Oct 28, 2010 (09:10 AM EDT)
Banks Weak Against Credit Card Skimming Attacks
Read the Original Article at InformationWeek
Want to make a cool $500,000 per month for you and your mules? Try card-skimming attacks.
Indeed, while Zeus-related exploits have lately been making headlines, "almost no focus has been given to a new type of flash attack that has hit several banks and payment processors I talked with over the last couple of weeks," said Avivah Litan, a VP and distinguished analyst at Gartner Research.
Such attacks are simple: crooks attach a credit card skimmer -- typically disguised to resemble the face of the targeted device -- to point-of-sale terminals, gas station pumps, or automatic teller machines (ATMs). According to the U.S. Secret Service, card skimming attacks already cost consumers and businesses at least $8 billion annually.
What's changing, however, is the scale and sophistication of such attacks. Rather than targeting a small group of stores, criminals may target chains of retailers and large numbers of stores, crossing state lines or geographical regions. Such an attack recently targeted Aldi stores in 11 Midwestern states.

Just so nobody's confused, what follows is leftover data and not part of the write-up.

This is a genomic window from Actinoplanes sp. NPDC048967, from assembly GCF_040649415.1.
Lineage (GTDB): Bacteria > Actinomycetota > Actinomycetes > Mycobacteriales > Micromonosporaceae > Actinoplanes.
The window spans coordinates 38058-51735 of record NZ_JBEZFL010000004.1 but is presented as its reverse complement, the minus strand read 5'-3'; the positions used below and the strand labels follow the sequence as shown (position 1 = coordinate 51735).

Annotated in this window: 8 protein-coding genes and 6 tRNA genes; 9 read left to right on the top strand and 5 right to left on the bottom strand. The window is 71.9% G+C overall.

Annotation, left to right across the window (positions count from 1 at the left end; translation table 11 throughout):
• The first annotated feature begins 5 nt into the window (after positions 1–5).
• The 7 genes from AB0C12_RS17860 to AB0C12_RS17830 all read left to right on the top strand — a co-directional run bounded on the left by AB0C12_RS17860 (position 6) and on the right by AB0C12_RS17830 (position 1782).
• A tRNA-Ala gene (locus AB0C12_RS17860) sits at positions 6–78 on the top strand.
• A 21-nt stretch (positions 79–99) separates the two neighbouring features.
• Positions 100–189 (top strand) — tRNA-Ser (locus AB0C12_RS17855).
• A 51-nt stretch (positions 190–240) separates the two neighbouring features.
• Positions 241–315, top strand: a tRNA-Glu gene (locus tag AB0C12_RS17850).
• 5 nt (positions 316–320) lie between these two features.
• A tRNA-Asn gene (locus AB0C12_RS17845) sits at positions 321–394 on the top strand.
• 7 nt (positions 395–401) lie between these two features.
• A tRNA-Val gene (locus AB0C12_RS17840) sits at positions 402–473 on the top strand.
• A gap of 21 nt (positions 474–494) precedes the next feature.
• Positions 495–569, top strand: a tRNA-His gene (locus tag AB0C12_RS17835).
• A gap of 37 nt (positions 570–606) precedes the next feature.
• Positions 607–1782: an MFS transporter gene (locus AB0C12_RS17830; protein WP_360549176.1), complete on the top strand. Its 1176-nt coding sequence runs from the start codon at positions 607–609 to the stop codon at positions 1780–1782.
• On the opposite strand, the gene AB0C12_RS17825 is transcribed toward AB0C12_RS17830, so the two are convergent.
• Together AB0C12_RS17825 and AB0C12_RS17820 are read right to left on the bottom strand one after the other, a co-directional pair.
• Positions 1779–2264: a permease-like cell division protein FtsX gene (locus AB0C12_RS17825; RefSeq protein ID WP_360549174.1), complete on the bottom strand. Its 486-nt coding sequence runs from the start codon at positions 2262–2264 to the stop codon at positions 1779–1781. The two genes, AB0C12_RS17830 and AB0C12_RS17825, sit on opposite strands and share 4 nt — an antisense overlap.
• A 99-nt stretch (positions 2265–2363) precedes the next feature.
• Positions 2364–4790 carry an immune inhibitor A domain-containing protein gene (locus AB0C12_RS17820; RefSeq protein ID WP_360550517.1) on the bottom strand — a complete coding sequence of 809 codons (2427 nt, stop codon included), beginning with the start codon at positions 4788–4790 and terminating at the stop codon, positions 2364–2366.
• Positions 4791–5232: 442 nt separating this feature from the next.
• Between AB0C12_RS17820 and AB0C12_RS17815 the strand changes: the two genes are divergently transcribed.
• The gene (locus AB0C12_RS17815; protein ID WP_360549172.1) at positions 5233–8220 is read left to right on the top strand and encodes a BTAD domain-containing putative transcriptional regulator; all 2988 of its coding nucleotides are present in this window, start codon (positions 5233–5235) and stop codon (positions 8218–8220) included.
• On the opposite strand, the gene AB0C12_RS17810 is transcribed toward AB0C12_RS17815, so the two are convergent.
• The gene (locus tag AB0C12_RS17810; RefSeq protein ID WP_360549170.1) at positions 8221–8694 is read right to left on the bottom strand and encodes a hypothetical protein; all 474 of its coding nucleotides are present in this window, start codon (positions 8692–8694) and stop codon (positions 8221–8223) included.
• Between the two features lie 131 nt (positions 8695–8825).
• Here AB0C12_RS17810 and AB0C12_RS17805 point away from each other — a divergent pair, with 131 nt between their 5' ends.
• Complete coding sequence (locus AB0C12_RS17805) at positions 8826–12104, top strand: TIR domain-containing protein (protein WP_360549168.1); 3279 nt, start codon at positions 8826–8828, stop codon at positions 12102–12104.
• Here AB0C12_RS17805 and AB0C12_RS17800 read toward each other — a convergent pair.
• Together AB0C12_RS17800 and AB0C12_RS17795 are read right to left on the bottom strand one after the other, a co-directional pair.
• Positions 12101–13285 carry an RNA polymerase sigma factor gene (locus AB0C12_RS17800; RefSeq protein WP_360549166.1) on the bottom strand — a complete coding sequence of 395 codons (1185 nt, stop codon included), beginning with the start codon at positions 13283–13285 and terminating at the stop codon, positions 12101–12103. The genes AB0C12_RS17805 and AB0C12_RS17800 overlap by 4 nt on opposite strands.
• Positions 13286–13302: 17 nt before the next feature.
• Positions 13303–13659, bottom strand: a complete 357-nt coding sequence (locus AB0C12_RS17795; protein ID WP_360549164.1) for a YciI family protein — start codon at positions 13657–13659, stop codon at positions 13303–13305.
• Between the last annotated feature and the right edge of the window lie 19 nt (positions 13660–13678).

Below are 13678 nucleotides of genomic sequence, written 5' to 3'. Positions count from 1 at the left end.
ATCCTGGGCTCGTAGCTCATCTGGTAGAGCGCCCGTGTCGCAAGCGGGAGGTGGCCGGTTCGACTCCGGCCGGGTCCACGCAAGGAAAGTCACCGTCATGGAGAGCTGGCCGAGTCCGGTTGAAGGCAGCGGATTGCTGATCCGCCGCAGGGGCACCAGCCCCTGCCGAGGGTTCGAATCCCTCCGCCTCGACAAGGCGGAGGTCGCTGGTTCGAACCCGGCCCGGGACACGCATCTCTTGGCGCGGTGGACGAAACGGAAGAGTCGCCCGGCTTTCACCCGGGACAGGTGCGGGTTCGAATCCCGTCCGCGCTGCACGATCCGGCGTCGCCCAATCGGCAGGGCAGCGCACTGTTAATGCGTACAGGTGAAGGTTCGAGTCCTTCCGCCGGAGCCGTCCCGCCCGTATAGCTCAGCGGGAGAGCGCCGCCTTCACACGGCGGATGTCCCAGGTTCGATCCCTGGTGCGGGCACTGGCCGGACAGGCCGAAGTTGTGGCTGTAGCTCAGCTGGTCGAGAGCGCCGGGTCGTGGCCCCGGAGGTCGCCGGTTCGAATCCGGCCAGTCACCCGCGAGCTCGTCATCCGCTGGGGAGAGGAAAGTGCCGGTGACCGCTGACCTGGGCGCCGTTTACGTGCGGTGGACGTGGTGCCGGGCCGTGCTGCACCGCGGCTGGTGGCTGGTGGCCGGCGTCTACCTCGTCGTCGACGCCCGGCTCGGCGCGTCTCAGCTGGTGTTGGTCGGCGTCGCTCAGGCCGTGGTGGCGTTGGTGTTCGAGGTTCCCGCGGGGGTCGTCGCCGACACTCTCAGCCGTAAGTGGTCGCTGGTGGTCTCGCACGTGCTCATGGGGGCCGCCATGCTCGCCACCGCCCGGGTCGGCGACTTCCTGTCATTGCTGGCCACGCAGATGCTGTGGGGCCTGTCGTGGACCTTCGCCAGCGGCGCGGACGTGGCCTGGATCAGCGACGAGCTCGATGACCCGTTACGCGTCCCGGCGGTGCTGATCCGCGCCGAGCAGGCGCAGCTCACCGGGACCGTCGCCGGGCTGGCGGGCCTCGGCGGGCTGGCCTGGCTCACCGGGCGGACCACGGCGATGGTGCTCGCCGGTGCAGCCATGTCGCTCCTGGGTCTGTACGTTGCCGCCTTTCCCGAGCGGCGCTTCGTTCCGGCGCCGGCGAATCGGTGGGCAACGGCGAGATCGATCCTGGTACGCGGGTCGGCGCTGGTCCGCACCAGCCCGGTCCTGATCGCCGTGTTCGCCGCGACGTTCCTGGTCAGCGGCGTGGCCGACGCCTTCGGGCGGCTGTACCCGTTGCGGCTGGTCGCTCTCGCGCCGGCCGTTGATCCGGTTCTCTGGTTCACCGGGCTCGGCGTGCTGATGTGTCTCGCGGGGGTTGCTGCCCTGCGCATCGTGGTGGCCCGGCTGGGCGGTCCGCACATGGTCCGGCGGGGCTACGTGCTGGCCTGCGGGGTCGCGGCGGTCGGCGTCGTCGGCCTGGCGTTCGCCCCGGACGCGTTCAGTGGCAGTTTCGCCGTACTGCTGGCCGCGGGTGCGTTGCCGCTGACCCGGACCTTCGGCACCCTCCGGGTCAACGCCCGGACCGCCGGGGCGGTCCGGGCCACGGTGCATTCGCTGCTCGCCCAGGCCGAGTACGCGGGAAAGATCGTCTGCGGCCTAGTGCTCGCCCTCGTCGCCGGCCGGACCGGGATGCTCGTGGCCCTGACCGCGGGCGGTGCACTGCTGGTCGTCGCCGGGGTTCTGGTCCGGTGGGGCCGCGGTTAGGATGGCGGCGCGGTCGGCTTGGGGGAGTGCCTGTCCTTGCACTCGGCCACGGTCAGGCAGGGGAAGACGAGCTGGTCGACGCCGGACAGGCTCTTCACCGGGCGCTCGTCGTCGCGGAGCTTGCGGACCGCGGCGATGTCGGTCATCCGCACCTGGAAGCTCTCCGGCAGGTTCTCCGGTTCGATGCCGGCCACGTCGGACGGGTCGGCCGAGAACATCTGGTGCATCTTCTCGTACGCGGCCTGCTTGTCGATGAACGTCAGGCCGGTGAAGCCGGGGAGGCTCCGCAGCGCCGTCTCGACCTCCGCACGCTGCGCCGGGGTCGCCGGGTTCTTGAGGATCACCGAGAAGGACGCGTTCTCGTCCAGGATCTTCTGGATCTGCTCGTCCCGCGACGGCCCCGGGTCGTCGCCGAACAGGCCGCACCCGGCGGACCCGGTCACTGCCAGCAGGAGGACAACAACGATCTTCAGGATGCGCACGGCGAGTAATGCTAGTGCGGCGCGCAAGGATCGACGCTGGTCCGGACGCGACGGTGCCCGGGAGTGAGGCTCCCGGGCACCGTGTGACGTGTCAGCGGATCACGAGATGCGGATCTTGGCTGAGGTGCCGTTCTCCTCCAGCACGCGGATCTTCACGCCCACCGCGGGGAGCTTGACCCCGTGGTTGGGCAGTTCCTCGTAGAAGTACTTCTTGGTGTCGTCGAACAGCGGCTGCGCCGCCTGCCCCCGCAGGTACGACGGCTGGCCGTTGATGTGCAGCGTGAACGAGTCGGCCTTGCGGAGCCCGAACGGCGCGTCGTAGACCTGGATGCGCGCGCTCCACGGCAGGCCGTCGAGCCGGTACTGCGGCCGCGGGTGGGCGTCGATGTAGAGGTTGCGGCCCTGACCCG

The stolen card data is then compiled, condensed, and used to create fake ATM cards with PINs helpfully taped to the front. Next, at multiple locations across the country, money mules simultaneously make small withdrawals, using approximately five stolen cards in turn. Within 10 minutes, a gang can amass $100,000, said Litan. "Repeat this exercise a few times more over the course of the month. At the end of the month, the total heist can add up to $500,000.
One underlying issue is that many stolen credit card numbers don't appear to be going out of circulation. "One banker just told me that his bank is still seeing fraud on cards allegedly stolen during the Heartland Payment Systems breach," she said. For the record, the Heartland breach occurred in January 2009.
How can skimming attacks be stopped? "The only successful fraud mitigation strategy I've seen that works in practice today is that once the first round of fraud is discovered, an acquiring processor or a payment network tries to figure out the point-of-compromise for these cards," said Litan, then blocks those cards and issues new ones. While this approach can be costly, she says it's a far better alternative to seeing consumers' accounts drained.
Going forward, however, the best solution will be "stronger cardholder authentication," such as adding chip and PIN microchips to credit and debit cards, she said. While widely used in Europe, credit card issuers have yet to introduce similar security technology in the United States or Canada.